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22 Cost-Cutting Life Hacks to Make Saving Money Easier

Cutting costs at home is a sure-fire way to put money back into your pocket. In this article, we take a look at some of the fastest and easiest ways to save money.

Jacob Palmer

Contributing Writer at Tally

August 31, 2022

Saving money isn’t always easy. But sometimes it helps to think of it like an equation.

Adding to your income is one way to save. You can ask for a raise, find other employment opportunities or seek out a side hustle. You can even sell some personal items to put extra cash in your pocket.

But the addition equation isn’t an option for everyone.

Subtracting from your spending is another strategy for saving money — and it’s something almost anyone can do.

You can probably think of a few ways of cutting costs at home immediately, but there’s no shortage of small life hacks that can make a big difference. And if you do more than one of them at once — or even all of them — they can add up quickly.

1. Make more meals at home

A typical restaurant meal may cost around $13 or more, on average. This compares to an average of closer to $4 for a home-cooked meal.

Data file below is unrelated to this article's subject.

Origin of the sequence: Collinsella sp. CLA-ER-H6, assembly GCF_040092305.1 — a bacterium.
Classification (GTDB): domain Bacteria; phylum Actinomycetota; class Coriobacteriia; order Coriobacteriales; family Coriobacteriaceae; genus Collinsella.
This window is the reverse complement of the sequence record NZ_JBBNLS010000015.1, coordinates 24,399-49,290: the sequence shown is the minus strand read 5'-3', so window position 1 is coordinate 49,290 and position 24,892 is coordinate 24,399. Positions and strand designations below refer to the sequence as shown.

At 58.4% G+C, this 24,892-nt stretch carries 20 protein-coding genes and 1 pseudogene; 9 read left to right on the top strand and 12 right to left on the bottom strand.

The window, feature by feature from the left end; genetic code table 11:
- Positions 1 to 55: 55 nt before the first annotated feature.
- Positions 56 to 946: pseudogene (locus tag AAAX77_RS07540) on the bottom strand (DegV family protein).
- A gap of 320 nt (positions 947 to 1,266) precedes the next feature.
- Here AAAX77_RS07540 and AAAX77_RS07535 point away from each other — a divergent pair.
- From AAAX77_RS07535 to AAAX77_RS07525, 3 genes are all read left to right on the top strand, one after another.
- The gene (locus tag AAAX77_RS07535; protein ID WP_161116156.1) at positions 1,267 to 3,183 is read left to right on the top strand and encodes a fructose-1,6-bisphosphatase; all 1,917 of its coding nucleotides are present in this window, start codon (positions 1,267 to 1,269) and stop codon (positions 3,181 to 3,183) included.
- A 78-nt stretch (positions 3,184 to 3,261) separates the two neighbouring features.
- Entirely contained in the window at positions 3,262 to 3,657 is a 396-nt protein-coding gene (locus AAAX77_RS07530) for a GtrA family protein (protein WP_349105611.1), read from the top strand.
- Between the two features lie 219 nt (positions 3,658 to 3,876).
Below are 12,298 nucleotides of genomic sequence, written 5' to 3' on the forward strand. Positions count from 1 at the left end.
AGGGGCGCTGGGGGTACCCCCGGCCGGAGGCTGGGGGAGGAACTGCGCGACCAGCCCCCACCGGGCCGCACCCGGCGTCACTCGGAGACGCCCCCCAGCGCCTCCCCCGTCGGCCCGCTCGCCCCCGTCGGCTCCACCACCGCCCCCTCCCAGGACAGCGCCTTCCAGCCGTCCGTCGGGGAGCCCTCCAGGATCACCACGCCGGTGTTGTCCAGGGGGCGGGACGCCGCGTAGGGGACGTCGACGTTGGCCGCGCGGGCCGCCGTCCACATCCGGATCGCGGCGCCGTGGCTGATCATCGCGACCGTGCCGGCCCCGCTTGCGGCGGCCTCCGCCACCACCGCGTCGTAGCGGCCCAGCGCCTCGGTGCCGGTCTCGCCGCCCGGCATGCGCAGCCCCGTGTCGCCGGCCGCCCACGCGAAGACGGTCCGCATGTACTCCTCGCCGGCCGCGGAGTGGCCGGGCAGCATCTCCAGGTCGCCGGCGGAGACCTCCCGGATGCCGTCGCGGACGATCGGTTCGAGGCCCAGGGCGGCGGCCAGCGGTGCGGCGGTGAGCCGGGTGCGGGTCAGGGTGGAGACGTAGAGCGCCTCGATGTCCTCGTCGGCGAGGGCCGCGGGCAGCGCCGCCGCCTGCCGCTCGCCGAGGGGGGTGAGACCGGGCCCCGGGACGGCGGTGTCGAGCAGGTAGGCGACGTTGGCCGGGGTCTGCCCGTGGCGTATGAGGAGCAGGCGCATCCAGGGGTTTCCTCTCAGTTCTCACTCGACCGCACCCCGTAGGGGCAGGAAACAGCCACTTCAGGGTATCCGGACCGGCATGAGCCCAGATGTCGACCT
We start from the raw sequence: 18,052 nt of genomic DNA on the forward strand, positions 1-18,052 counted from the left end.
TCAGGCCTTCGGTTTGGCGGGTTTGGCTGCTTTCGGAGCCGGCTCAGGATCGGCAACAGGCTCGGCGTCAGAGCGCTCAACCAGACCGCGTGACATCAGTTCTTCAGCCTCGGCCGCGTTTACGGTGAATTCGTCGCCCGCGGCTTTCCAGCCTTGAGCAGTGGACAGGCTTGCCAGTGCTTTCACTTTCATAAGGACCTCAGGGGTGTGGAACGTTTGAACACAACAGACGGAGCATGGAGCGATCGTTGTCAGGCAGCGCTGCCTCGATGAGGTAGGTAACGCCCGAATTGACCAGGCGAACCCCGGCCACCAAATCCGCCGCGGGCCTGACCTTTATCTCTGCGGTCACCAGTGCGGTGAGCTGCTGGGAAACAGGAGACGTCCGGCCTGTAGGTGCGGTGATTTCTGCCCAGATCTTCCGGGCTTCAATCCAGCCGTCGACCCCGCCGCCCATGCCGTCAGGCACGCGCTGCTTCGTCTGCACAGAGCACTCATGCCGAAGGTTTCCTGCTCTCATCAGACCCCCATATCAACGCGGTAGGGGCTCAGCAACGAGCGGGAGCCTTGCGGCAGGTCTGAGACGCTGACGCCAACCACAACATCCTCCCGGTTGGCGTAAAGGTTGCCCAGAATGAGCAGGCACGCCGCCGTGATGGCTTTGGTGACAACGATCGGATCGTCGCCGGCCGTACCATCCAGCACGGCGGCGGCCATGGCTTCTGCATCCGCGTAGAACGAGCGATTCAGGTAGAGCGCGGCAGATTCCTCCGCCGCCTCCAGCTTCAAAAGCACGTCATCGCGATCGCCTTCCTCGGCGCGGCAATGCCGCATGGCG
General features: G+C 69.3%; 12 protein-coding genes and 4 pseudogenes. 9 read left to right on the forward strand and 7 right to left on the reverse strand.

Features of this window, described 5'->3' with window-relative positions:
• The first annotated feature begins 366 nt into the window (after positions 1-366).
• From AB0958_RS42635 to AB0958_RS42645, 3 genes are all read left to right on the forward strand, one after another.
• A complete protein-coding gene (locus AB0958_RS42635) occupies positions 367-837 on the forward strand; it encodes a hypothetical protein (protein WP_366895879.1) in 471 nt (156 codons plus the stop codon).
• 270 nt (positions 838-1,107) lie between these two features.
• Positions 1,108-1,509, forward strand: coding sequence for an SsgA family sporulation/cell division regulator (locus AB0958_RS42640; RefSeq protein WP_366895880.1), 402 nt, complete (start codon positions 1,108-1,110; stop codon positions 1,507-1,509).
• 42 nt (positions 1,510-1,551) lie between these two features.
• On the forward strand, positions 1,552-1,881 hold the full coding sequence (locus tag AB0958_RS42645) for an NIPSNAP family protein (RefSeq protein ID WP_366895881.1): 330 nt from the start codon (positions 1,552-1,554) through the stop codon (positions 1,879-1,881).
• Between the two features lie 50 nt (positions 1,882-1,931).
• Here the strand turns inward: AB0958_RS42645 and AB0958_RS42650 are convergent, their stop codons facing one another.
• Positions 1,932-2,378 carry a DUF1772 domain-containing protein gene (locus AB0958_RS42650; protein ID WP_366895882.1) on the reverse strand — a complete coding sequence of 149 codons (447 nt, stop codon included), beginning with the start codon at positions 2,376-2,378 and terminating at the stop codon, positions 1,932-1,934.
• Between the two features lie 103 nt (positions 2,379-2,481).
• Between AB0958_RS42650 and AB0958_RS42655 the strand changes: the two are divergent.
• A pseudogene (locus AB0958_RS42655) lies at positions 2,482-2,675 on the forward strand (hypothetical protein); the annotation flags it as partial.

In other words, restaurant meals cost more than three times as much as their home-cooked counterparts. And in many areas, restaurant costs can be quite a bit higher — not to mention the costs associated with tipping, delivery and service fees for delivery apps. 

With inflation on the rise, restaurant prices are getting higher and higher. The National Restaurant Association reported that, on average, restaurant menu prices have increased by a whopping 7.6% in the last 12 months alone. 

To illustrate potential cost savings, let’s look at an example. 

Say you typically get lunch out every day at work. It costs you $13 per day, five days per week. That’s over $260 per month on lunch alone. 

If you swapped out this daily lunch for a home-cooked meal, the cost would decrease to around $80 per month. That’s a total cost savings of $180 per month, or about $2,160 per year.

2. Pay down high-interest debt

Debt can be a costly burden — especially when it comes to high-interest debt like credit cards. And with interest rates rising, costs are getting higher by the day. 

Data from the Consumer Financial Protection Bureau shows that the average American household spends over $1,000 per year on credit card interest and fees. 

Reducing your debt load is a win-win. You’ll pay less in interest, plus you’ll have lower monthly expenses as the cost of debt payments decrease. 

Want to expedite paying off credit card debt? Look into Tally†. Tally helps qualifying Americans consolidate credit card balances into a lower-interest line of credit. Learn how Tally works